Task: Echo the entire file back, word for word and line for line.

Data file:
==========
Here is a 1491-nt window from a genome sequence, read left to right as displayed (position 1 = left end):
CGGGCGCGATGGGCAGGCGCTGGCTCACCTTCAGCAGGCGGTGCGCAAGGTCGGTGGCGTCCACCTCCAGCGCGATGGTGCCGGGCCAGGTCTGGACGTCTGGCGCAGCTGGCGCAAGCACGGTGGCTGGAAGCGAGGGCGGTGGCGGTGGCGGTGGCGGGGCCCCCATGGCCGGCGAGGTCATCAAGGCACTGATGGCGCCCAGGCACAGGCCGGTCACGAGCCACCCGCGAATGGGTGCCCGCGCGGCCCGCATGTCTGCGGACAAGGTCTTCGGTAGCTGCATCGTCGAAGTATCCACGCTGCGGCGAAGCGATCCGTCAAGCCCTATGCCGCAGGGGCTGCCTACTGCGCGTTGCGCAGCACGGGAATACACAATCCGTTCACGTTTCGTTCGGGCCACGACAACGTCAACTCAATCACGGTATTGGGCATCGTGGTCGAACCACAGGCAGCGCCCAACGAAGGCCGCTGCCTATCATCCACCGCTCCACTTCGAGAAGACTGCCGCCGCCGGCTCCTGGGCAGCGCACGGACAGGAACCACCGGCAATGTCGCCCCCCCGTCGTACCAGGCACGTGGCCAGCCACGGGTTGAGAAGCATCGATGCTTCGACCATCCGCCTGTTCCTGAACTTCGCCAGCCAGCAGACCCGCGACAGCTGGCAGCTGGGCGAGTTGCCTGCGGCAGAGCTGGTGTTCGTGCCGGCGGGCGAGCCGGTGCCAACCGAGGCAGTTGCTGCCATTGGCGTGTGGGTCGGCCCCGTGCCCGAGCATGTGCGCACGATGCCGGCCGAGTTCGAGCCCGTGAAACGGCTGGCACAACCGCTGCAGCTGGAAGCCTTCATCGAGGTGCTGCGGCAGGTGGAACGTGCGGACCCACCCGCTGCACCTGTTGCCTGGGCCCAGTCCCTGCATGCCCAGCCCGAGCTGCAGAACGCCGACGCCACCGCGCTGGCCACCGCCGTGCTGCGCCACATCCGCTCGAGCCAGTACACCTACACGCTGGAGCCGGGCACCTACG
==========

Here is a 1491-nt window from a genome sequence, read left to right as displayed (position 1 = left end):
CGGGCGCGATGGGCAGGCGCTGGCTCACCTTCAGCAGGCGGTGCGCAAGGTCGGTGGCGTCCACCTCCAGCGCGATGGTGCCGGGCCAGGTCTGGACGTCTGGCGCAGCTGGCGCAAGCACGGTGGCTGGAAGCGAGGGCGGTGGCGGTGGCGGTGGCGGGGCCCCCATGGCCGGCGAGGTCATCAAGGCACTGATGGCGCCCAGGCACAGGCCGGTCACGAGCCACCCGCGAATGGGTGCCCGCGCGGCCCGCATGTCTGCGGACAAGGTCTTCGGTAGCTGCATCGTCGAAGTATCCACGCTGCGGCGAAGCGATCCGTCAAGCCCTATGCCGCAGGGGCTGCCTACTGCGCGTTGCGCAGCACGGGAATACACAATCCGTTCACGTTTCGTTCGGGCCACGACAACGTCAACTCAATCACGGTATTGGGCATCGTGGTCGAACCACAGGCAGCGCCCAACGAAGGCCGCTGCCTATCATCCACCGCTCCACTTCGAGAAGACTGCCGCCGCCGGCTCCTGGGCAGCGCACGGACAGGAACCACCGGCAATGTCGCCCCCCCGTCGTACCAGGCACGTGGCCAGCCACGGGTTGAGAAGCATCGATGCTTCGACCATCCGCCTGTTCCTGAACTTCGCCAGCCAGCAGACCCGCGACAGCTGGCAGCTGGGCGAGTTGCCTGCGGCAGAGCTGGTGTTCGTGCCGGCGGGCGAGCCGGTGCCAACCGAGGCAGTTGCTGCCATTGGCGTGTGGGTCGGCCCCGTGCCCGAGCATGTGCGCACGATGCCGGCCGAGTTCGAGCCCGTGAAACGGCTGGCACAACCGCTGCAGCTGGAAGCCTTCATCGAGGTGCTGCGGCAGGTGGAACGTGCGGACCCACCCGCTGCACCTGTTGCCTGGGCCCAGTCCCTGCATGCCCAGCCCGAGCTGCAGAACGCCGACGCCACCGCGCTGGCCACCGCCGTGCTGCGCCACATCCGCTCGAGCCAGTACACCTACACGCTGGAGCCGGGCACCTACG